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ASCO 2023 | What is the role of CDK4/6 inhibitors in early breast cancer?

Michael Gnant, MD, FACS, FEBS, Medical University of Vienna, Vienna, Austria, gives an overview of current CDK4/6 inhibitors in early breast cancer. Recent trials such as the Phase II NATALEE trial (NCT03701334) of ribociclib plus endocrine therapy, the Phase II monarchE trial (NCT03155997) of abemaciclib and the Phase III Penelope-B trial (NCT01864746) of palbociclib have all demonstrated promising results. Prof. Gnant additionally talks on the PHERGain trial (NCT03161353) of dual HER2 blockade in early breast cancer. This interview took place at the American Society of Clinical Oncology (ASCO) 2023 Annual Congress in Chicago, IL.

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Transcript (edited for clarity)

Very clearly the there were not too many pivotal results in the field of breast cancer...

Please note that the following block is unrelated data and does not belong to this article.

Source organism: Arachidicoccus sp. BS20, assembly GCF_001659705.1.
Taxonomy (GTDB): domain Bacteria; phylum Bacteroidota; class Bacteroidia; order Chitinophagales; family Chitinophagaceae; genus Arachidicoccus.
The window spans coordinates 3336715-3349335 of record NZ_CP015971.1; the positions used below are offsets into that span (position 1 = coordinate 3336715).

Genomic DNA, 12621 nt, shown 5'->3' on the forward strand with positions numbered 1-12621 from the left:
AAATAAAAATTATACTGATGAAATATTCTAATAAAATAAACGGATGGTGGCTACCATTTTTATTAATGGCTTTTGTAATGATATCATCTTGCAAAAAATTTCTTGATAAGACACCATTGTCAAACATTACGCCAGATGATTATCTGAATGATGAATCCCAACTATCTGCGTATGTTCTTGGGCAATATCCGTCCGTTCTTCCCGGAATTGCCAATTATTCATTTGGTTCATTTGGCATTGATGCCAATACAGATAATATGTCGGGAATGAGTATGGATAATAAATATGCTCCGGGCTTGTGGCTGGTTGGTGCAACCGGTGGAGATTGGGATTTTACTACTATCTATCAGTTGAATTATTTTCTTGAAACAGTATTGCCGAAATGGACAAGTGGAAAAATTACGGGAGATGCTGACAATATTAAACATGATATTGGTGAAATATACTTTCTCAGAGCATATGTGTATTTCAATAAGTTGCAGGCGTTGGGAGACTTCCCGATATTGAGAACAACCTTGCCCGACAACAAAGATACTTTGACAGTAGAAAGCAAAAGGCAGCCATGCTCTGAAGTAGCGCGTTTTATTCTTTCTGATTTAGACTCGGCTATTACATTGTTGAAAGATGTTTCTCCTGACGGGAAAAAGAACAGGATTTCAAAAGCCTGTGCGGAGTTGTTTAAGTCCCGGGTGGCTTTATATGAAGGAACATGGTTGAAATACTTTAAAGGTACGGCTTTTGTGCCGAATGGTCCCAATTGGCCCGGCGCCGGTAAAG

Very clearly the there were not too many pivotal results in the field of breast cancer. There were a lot of interesting contributions. I think most awaited were the results of the NATALEE trial. That’s an adjuvant trial of the addition of ribociclib to standard endocrine treatment. And because we have results from large trials from the two other available CDK4/6 inhibitors, actually controversial results because the Penelope-B and the PHERGain trial did not demonstrate the benefit for the addition of palbociclib, whereas monarchE demonstrated that the addition of abemaciclib will yield sustainable benefits for patients. Also over time and the third CDK4/6 inhibitor ribociclib was tested in this NATALEE trial. And in these very early results, we saw very promising signals. And that’s important also because NATALEE included not only patients at highest risks, but also somewhat limited [risk]. I would call that intermediate risk. So potentially, if these results are confirmed with longer follow up, that could extend the target population of that benefit to, let’s say, maybe 30 to 35% of all breast cancer patients, which is great news in terms of who can benefit. On the other hand, it also raises questions because, for example, when you have a like a 25% relative benefit, this will translate into different magnitudes of absolute benefits depending on where you are on the risk scale. So in the high risk population, for example, monarchE demonstrated the 6% absolute benefit, which is something that most of us will consider worthwhile and and important to go for patients with that composition of risk factors in a node negative population, the same relative benefit might translate into, let’s say, 2% of absolute benefit. And then obviously there is a number of patients that are raised and that’s what currently being discussed in the scientific community, particularly with these very early results. If this is ending up at 2%, it’s a three year treatment. It’s the side effects associated with it. There’s obviously a huge cost associated with is these 2% then worthwhile to to to go for both from a tolerability but also from an health economic aspect. Too early to tell. Eventually we’ll have to see whether these very early results will be confirmed by future updates. I’m pretty sure that the Natalie trial will be updated at every major breast cancer meeting in the next couple of years. But overall, very good news in in addition to that, I think we saw a lot of interesting research, nothing as pivotal, but there was very interesting information on the impact of ovarian function suppression, for example, particularly important in the US where this treatment is still, I would say, undervalued in in general, but to name another example, for example, in the PHERGain study, it was shown that there is a proportion of patients that can be treated very well with antibody alone without underlying chemotherapy. So it is all around this escalation. Find new treatments, new innovation, new benefits for patients who are at higher risk, but also de escalation, maybe not needing all the treatments we have for patients that might be well off even without those treatments and thus sparing them the patients the side effects and society, the cost of these treatments. And so in that respect, with many interesting contributions, I think that’s also going to to to to be the the general subject of our time these days when we have really come to a very successful overall treatment results but still struggling with specifically identifying who is needing which treatment and who is in need of additional treatment and for whom some of the current treatments. We have maybe left out.